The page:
Investors in buying mood before property prices and rates rise more
Large French towns are seeing prices rising while mortgage rates are still near the bottom
Property prices are rising in large French towns as people who can afford it are getting in quickly, hoping to invest at the start of the next boom.
A market study just released by MeilleursAgents.com confirms its results from last month that the market is on the rise, showing that despite recent small increases in mortgage rates and prices they are still very attractive for investors.
The Banque de France also reported that mortgage loans last year broke "all the records" with €251billion of loans agreed by banks for individual sales. In all, 45% of this was for re-negotiated mortgage deals and mortgage broker Cafpi said this figure was "way beyond all dreams".
Over just two months, the MeilleursAgents study showed that prices in Paris have increased by 2.4% this year and average prices are close to those of the peak in 2011. Even in the close suburbs – la petite couronne – prices are up 1.2% since the start of the year while, farther out, the average increase is 0.9%.
Last month, notaires in Paris and Ile-de-France said their figures showed a 5.6% rise over 12 months, with prices now averaging €8,520/m2 in pre-sales negotiations.
Bordeaux, Lyon and Nantes are also showing strongly with Bordeaux up 4.3% since the start of the year, Lyon is up 5.4% over the 12 months but saw a slight drop at the turn of the year, while in Nantes prices rose 2.2% in January and 0.8% in February to make a 4.3% rise over 12 months.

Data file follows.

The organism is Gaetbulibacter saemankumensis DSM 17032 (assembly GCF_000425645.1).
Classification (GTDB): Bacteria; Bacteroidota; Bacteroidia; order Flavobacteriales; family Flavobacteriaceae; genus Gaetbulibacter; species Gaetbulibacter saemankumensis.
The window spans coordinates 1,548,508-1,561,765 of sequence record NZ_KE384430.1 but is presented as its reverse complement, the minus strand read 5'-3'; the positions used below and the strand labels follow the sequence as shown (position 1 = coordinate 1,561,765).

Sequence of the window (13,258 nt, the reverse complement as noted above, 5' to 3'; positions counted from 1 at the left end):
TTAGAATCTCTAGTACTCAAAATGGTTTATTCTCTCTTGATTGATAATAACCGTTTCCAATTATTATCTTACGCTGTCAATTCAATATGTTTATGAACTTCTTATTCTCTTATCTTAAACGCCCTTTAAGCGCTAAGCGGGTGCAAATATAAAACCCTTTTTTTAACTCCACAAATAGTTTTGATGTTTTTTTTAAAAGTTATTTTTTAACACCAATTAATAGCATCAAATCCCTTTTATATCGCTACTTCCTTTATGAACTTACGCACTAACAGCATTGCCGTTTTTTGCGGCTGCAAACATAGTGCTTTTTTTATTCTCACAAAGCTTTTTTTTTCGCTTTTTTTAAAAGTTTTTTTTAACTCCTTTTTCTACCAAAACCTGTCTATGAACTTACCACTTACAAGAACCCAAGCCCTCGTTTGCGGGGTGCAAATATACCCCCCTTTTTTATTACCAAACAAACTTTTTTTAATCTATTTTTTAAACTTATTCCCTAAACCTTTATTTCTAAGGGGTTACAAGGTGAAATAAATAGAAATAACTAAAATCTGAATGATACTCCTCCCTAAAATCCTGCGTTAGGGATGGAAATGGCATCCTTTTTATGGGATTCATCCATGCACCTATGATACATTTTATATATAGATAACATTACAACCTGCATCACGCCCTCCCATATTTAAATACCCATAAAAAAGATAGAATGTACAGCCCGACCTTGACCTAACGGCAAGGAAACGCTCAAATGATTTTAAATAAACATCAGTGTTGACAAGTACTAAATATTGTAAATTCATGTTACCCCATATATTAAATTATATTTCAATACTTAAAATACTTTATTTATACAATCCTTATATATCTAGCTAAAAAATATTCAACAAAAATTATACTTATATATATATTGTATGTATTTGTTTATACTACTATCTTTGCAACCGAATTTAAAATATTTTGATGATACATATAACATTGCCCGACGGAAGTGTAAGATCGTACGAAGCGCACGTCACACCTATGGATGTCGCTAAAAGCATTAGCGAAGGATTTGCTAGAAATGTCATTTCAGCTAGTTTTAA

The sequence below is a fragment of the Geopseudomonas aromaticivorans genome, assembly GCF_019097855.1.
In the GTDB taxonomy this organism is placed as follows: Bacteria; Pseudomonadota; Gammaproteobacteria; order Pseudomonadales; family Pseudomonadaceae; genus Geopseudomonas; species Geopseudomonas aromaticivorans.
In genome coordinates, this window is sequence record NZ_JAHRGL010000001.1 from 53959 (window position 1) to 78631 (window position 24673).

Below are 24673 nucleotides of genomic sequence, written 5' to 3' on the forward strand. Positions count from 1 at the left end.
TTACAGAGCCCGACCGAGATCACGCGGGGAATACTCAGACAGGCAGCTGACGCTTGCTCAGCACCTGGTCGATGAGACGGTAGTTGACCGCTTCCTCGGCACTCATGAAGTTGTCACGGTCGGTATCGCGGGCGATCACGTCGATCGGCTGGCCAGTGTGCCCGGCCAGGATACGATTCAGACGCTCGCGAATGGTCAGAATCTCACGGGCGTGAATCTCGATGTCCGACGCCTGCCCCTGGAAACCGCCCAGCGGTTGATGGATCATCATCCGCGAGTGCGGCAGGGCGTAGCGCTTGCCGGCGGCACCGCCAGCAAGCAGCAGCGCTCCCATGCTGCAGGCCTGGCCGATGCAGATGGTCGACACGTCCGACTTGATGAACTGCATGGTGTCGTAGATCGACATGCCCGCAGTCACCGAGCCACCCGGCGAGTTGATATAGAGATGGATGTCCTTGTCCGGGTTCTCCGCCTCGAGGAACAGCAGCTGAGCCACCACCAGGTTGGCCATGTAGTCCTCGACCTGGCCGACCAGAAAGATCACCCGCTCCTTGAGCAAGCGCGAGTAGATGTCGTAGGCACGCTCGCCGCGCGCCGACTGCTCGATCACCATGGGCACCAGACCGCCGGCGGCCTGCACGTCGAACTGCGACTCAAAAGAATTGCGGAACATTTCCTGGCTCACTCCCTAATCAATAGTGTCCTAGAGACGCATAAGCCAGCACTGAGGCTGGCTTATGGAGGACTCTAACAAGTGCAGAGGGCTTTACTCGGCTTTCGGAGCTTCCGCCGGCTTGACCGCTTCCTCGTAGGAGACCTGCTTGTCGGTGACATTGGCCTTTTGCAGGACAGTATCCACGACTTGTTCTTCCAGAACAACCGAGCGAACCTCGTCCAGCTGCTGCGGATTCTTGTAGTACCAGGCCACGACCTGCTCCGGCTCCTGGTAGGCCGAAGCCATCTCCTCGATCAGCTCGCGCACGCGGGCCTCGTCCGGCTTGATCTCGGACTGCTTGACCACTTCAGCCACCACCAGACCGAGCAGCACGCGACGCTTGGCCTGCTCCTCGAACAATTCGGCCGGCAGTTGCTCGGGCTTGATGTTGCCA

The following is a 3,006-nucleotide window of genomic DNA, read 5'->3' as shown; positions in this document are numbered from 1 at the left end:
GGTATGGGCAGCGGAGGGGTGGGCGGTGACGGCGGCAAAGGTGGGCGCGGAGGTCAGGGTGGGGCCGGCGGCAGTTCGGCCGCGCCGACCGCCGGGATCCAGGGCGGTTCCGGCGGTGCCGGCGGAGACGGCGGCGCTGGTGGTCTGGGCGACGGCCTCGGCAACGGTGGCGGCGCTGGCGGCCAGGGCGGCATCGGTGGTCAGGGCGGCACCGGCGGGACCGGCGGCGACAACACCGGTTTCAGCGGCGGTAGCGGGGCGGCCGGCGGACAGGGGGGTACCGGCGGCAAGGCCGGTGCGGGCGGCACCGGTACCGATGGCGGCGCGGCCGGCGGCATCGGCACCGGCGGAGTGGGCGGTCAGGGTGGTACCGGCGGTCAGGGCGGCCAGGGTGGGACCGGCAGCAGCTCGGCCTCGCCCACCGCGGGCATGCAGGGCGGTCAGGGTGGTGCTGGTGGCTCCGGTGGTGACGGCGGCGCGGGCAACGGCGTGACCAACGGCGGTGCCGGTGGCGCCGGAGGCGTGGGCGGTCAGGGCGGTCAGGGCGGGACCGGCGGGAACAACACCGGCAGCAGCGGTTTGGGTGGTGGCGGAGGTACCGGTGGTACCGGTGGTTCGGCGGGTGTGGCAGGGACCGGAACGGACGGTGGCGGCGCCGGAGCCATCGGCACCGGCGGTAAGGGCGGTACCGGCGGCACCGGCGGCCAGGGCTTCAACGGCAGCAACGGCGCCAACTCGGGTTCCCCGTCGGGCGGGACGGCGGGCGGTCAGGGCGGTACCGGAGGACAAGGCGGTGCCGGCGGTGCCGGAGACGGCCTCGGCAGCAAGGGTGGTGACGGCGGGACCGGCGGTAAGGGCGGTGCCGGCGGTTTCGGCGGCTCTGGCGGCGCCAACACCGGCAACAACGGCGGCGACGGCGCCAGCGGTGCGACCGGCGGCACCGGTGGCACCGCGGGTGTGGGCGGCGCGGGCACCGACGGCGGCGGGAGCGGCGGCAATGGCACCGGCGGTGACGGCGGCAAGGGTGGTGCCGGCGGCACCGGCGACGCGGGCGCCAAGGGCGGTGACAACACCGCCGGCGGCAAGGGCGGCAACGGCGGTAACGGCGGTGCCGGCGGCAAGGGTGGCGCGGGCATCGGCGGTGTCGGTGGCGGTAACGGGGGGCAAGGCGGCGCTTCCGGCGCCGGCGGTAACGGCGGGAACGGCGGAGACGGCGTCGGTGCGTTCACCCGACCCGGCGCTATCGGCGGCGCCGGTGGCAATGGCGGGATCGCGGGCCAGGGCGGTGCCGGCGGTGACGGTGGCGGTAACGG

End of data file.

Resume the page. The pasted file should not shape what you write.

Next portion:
In Marseille, Montpellier, Toulouse, Strasbourg and Nice price rises are between 1-2% over 12 months.
When looking at the market for older properties – called ‘ancien’ in immobilier terms – investors with good profiles can easily get a loan at 1.65% over 20 years and those with the best ratings can even hit 1% on shorter terms.
MeilleursAgents.com president Sébastien de Lafond told Les Echos that the “market was clearly dominated by the weak interest rates which have stabilised around 1.65% over 20 years.
“Despite a troubled national and international political situation, the surprise drop in return from government bond yields – 10-year bonds were at 0.9% in February – postponed, at least temporarily, the prospect of a sharp rise in mortgage rates.”
Hervé Hatt, of finance comparison site Meilleurtaux.com, told the paper that the “psychological 2% barrier is far away for the moment and the rates are very close to the record from October-November 2016”.
He said 25-year mortgages, those generally favoured by first-time buyers, were still at their lowest and the slight rise in rate was far from affecting the financial capabilities of households.
Property prices are rising in most large towns and Mr de Lafond said buyers were feeling they needed to speed up buying plans before rates rose even more and they lost out on the best prices.